Topping the charts as the windiest drive in history, our ride through Oklahoma was not a very pleasant one. If you’re in the market for a van and opt for a high top, be prepared for some interesting wind driving. Of course some are worse than others, but Clementine is like a sailboat and it can be a battle to not sway into the other lanes, especially in places like this where all the roads are surrounded by open farmland – nearly the whole way was like driving through a Windows XP background (you know the one). This means driving slower and making more stops to take breaks because it can get pretty intense. Aside from the wind, Oklahoma was all around confusing. It goes from Native American names to Spanish names then all of a sudden it becomes…Canada? We crossed the Canadian River multiple times while venturing into Canadian County and ultimately arriving in a city called Yukon. To make things even more confusing, this Yukon is really into Garth Brooks. Ok, maybe he grew up there but it’s still funny for us to see how different Yukon, OK is from Yukon Territory – and I mean that mostly in terms of landscape, not Garth Brooks fandom. Our wild drive landed us in Elk City, where we camped at another shockingly free campsite that even had water and power hookups. Right on Elk City Lake are five paved sites, a kids playground and a bathroom that wasn’t a termite festering ground AND even had toilet paper. Not the most private or secluded but for a quick overnight after a long day, the sun setting over the lake was just what we needed.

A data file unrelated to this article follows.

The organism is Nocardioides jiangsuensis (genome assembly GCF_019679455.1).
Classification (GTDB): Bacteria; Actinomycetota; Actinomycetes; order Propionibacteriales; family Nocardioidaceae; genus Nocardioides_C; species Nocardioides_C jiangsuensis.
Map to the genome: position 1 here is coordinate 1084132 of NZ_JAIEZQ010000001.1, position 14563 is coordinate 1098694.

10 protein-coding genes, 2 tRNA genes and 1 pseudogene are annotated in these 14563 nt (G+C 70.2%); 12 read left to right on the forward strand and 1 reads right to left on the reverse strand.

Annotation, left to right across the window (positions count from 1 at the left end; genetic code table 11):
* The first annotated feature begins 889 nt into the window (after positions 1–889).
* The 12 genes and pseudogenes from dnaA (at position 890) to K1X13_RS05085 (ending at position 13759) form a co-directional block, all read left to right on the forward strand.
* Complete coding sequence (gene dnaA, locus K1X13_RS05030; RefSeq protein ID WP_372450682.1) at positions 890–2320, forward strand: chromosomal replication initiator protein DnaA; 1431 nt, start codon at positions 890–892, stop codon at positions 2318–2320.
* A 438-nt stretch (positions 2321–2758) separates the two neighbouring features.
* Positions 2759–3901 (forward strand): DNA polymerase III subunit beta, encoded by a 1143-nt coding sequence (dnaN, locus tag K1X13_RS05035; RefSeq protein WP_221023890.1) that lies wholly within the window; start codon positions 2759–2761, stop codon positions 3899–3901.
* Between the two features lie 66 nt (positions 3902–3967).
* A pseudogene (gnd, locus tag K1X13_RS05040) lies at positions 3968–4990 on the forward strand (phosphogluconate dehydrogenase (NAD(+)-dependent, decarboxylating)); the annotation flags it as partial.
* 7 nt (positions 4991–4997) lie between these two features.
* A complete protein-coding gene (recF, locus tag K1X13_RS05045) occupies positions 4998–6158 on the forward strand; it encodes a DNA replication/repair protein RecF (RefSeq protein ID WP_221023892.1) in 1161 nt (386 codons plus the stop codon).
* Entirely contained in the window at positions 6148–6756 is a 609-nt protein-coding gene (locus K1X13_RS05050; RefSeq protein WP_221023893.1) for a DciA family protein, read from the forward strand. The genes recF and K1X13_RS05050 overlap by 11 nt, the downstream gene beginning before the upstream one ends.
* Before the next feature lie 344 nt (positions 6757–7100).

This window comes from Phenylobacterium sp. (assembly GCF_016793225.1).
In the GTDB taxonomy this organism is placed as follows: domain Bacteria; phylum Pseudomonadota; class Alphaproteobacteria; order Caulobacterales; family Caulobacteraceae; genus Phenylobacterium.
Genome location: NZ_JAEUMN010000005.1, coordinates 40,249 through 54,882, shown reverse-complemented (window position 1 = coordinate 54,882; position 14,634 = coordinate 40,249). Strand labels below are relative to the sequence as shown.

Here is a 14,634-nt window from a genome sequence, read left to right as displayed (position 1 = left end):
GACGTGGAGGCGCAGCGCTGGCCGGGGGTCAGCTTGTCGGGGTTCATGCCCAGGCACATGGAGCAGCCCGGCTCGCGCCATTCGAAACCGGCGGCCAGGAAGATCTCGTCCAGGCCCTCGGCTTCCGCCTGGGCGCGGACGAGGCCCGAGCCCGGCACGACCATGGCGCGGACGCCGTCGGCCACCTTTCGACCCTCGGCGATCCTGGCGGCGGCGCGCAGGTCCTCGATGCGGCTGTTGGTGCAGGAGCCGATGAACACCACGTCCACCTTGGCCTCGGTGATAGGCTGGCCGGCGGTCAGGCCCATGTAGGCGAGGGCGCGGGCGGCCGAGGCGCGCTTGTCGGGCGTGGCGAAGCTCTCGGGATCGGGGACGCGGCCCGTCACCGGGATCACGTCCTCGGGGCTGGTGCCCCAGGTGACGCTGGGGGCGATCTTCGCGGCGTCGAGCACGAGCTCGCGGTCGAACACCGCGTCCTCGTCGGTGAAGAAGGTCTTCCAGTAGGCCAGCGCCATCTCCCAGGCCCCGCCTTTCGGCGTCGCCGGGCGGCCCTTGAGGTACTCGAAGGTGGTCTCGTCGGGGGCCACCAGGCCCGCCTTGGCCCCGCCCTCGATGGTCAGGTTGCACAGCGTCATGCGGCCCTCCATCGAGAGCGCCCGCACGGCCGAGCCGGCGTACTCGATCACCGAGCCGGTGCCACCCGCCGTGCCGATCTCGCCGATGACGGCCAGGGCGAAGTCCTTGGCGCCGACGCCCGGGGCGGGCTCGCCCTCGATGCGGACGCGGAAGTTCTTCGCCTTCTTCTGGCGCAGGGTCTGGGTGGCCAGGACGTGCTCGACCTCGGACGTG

Following the I-40, we were back in our old friend, Texas. Being away from it for a couple months, we must have forgotten how boring it is to drive across. We love Texas, but outside of the cities, it’s farmland galore and looks strikingly like its Canadian counterpart, Saskatchewan (all Canadians immediately know what I’m talking about). Time seems to crawl when there’s not much to look at but after all, we were only on our way to Amarillo to do laundry so we definitely weren’t in any hurry. With chores done, we took a look at the engine again and tried to figure out what was going on because we were also hearing a rattling noise at high RPMs and while going uphill that we knew couldn’t be good. Once we hit New Mexico again, there’s a lot of mountain driving on that side of the country so we wanted to get this sorted. With extensive googling and reading our Haynes book as bedtime literature, I’ve come to believe that this sound is called “pinging” and can usually be taken care of by an octane booster or premium gas. The fix seemed too easy but worked nonetheless. We settled into our campsite in San Jon, a forgotten Route 66 town not far past the state line of New Mexico and got some rest before continuing the journey and the automotive saga that is owning an older vehicle. We’re not mechanics but we’re learning a ton and as they say, it’s a labour of love.